Luce (1999) eloquently outlined the tenets of Universal Morality, morality that is invariant to personal opinion, time, geographical boundaries, or creed. These tenets include truth, honesty, justice (the desire to render to everyone that which is his due), courage, compassion, duty, responsibility, loyalty, and honor.
The next question concerns how a person or group comes about making a moral or ethical decision? According to Shaw (1999) whatever falls outside the sphere of moral decisions are nonmoral decisions. Thus deciding whether or not to eat chocolate or vanilla ice cream for most of us is a nonmoral decision, it does not affect others (not to be confused with an immoral decision, the opposite of a moral decision). Moral decisions/standards affect others and have the potential to be beneficial or harmful to others, take priority over self-interest, and their soundness depends on the adequacy of the reasons that support them (Shaw, 1999).
Rachels (2002) cautions strongly against solely relying on one's feelings as a basis for making moral decisions. Strong feelings may often be signs of moral issues, but feelings or emotions are often irrational and often feelings can lead to opposite conclusions in different people (or even the same person). Moral judgments must differ from expressions of one's personal taste, even though feelings can be guided by arguments. Rachels makes the point that in order to understand the truth (or what is right) one must be guided by arguments that are opposite from one's feelings or from one's position on the subject. Moral decisions are a matter of consulting reason. In order to reason properly one must get the facts straight (hence the consideration of both the opposing and subjective points-of-view) and one must be impartial. By being impartial one concludes that the interests of all of those who are affected by the decision are equally important; no one person or group is privileged over another on the basis of who they are. Thus, moral judgments must be backed by good reasons. However, as simple as all this sounds, not all reasoning or arguments are sound and moral reasoning must differentiate sound from unsound, good from bad, right from wrong arguments.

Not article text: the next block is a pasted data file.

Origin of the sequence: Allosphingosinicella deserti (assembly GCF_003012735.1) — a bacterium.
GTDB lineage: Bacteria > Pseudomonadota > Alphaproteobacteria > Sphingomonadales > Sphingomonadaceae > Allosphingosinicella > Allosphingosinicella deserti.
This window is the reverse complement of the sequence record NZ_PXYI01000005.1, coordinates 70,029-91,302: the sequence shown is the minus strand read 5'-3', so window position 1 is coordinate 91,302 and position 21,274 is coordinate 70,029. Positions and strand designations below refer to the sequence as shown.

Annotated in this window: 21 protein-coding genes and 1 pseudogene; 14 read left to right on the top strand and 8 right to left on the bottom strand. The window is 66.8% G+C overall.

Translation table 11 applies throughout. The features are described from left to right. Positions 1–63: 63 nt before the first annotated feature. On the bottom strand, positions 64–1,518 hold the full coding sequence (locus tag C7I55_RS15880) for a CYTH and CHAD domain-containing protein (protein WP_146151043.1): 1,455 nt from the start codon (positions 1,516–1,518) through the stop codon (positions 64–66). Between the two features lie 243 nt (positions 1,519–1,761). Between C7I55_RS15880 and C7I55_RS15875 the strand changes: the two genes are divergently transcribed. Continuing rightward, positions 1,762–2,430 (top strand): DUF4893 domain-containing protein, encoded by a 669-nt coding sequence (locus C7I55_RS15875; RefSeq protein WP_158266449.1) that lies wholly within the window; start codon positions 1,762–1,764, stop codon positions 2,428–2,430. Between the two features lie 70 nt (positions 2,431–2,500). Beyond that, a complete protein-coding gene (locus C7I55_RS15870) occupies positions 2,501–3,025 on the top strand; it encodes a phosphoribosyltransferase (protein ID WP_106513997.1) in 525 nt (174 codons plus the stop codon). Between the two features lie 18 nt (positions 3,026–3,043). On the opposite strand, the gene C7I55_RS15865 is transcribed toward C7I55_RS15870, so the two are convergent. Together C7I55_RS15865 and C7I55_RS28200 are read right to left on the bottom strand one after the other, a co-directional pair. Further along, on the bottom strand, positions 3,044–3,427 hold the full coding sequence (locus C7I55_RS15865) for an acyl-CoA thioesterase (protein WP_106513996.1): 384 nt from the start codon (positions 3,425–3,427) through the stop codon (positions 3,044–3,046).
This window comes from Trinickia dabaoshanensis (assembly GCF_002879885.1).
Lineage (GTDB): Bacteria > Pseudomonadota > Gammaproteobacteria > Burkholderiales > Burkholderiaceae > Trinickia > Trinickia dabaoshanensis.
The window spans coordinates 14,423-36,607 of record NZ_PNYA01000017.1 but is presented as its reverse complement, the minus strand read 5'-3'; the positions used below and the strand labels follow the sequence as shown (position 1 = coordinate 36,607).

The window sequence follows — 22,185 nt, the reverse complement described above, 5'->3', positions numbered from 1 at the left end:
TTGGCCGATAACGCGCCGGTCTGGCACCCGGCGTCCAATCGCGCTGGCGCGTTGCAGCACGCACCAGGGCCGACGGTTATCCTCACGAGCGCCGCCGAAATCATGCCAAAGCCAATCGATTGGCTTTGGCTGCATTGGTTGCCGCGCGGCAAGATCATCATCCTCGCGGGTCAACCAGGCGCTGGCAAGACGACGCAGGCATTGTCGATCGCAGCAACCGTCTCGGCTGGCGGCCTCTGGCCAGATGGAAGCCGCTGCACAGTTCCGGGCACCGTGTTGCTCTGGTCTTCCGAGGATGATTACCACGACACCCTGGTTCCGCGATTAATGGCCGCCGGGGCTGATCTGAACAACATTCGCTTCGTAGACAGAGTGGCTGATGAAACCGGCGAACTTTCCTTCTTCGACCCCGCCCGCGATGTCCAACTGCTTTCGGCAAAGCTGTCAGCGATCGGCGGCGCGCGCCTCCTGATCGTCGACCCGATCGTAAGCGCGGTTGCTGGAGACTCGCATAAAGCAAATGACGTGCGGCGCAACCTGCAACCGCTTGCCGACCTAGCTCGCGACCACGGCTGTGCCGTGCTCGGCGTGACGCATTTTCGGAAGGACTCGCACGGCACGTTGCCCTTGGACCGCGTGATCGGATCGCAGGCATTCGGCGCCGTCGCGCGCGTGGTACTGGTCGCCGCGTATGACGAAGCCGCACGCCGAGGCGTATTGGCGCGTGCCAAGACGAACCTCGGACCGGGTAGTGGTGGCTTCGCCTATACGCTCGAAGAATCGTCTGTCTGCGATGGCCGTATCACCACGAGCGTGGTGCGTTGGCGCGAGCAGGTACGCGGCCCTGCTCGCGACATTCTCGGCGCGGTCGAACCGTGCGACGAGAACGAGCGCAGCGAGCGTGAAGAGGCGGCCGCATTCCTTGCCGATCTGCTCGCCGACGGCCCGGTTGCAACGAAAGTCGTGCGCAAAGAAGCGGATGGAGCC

Where do Moral Standards come from?
At this point many people would split of where we get our moral standards. One group would say that moral standards all come from religious views; others, especially in today's postmodern ethically relativistic climate, would state that right and wrong are functions of what society deems them to be. Shaw (1999) provides three reasons as to why moral standards do not come from religions:
(1.) People often act morally out of habit and immoral acts such as stealing are not within our personal conception of ourselves.
(2.) The moral dictates of religions are not precise, (e.g., Thou shalt not kill) and do not relieve us of the necessity of moral reasoning such as to when killing is moral (war, capital punishment, etc.).